Furthermore, our climate is changing and future weather patterns are increasingly uncertain. Therefore, the improved management practices must integrate unique differences in climate and site-specific soil properties. This means that it will be impossible to develop a single, common solution or priority for mitigating soil degradation. Prevention and remediation will require integrated solutions that control all processes governing wind and water erosion, contamination, acidification, salinization, nutrient depletion, and SOM loss. For agricultural soils, management practices including the use of cover crops and/or appropriate crop residue management to reduce raindrop impact, maintain good infiltration rates, and increase soil water retention and release to plants will ultimately increase crop production, increase carbon sequestration and improve soil health. In other areas, agroforestry and planting of windbreaks has been demonstrated to be an effective means for increasing C storage, restoring soil fertility, improving nutrient cycling and availability. The common factor among these various management practices is improved soil carbon management.
Finally, we argue that continuous monitoring of soil resources is needed to document the direction and extent of change in soil resources. This information is needed by land managers and policy makers. Future research efforts should focus on how soil degradation leads to changes in soil ecosystem services, and what land management strategies make systems resilient and thus, more sustainable. Information about soils, particularly degraded soils, must be integrated into climate. This will require cooperation, innovation and communication across many groups, and specifically for soil scientists to become actively involved in trans-disciplinary studies, to broaden their focus, and to publish their results in a language that is accessible to others. One of the most promising endeavors where such interaction is desperately needed is for increased public-private research efforts focused on soil biology. We consider this of utmost importance because of the three indicator regimes (physical, chemical, and biological) influencing soil health/quality, biological relationships are by far the most complex and least understood. Fortunately, many new tools and techniques have been or are being developed to unravel these complex systems. Ultimately, this new knowledge will be used to develop appropriate, site-specific management practices that can restore degraded soils and thus enable humankind to meet rapidly increasing food, feed, fiber, and fuel needs of an expanding global population, while protecting our vital soil resources.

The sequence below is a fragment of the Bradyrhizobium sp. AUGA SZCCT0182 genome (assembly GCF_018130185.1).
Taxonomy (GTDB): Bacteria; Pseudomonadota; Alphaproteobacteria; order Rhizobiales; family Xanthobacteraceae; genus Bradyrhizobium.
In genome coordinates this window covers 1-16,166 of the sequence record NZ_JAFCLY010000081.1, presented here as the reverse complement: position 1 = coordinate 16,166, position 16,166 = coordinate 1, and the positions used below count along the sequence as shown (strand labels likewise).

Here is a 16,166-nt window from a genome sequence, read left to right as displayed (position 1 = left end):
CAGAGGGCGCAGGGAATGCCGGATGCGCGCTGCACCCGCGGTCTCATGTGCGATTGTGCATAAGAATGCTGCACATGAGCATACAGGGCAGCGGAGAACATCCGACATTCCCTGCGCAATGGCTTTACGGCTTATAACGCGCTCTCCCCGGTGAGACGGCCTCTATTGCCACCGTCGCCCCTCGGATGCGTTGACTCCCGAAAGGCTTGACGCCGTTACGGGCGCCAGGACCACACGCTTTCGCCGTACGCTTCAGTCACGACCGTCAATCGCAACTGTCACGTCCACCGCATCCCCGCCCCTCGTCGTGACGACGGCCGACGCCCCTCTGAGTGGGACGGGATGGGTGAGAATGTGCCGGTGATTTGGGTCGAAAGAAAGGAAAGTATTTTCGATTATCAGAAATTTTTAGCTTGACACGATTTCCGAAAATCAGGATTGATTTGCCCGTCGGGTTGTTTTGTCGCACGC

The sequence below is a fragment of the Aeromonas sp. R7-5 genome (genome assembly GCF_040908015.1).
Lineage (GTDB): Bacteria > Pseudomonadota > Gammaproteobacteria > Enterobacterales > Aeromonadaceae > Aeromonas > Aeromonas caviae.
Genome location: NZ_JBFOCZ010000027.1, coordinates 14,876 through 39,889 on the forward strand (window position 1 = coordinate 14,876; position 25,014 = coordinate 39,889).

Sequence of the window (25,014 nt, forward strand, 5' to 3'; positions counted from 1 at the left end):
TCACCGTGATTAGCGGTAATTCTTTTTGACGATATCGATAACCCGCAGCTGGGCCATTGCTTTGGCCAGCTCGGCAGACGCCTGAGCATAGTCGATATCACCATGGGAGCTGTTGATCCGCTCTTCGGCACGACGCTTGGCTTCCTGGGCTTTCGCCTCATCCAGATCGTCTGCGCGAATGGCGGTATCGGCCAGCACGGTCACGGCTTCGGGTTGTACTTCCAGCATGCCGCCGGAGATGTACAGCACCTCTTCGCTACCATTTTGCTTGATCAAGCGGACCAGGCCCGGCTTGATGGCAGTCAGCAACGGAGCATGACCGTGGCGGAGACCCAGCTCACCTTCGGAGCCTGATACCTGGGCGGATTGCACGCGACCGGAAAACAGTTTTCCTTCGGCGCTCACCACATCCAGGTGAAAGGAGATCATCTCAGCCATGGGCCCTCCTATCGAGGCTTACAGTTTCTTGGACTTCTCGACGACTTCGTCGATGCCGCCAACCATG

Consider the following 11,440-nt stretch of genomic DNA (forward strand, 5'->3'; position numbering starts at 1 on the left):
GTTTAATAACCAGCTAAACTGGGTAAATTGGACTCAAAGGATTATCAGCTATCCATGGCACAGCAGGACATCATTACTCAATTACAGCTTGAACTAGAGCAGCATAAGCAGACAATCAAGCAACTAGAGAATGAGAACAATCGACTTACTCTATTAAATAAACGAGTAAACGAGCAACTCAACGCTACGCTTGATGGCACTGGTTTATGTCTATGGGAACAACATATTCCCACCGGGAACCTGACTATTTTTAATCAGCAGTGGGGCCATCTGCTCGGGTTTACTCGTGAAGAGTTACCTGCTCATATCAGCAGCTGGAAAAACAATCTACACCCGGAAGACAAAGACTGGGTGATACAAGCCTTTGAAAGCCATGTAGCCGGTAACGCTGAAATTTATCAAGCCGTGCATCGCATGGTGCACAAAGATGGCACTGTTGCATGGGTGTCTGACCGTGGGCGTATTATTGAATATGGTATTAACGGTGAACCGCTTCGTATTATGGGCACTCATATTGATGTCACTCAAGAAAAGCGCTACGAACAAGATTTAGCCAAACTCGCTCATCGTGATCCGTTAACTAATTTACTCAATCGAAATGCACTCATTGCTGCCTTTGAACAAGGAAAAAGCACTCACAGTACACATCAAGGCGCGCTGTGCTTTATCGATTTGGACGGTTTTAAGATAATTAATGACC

Acknowledgments

The U.S. Department of Agriculture (USDA) prohibits discrimination in all its programs and activities on the basis of race, color, national origin, age, disability, and where applicable, sex, marital status, familial status, parental status, religion, sexual orientation, genetic information, political beliefs, reprisal, or because all or part of an individual’s income is derived from any public assistance program. (Not all prohibited bases apply to all programs.) Persons with disabilities who require alternative means for communication of program information (Braille, large print, audiotape, etc.) should contact USDA’s TARGET Center at (202) 720-2600 (voice and TDD). To file a complaint of discrimination, write to USDA, Director, Office of Civil Rights, 1400 Independence Avenue, S.W., Washington, D.C. 20250-9410, or call (800) 795-3272 (voice) or (202) 720-6382 (TDD). USDA is an equal opportunity provider and employer.
Mention of trade names or commercial products in this publication is solely for the purpose of providing specific information and does not imply recommendation or endorsement by the U.S. Department of Agriculture or Kansas State University.

Author Contributions

Both authors contributed equally to the development, writing, review and approval of the final manuscript.

Conflicts of Interest

The authors declare no conflict of interest.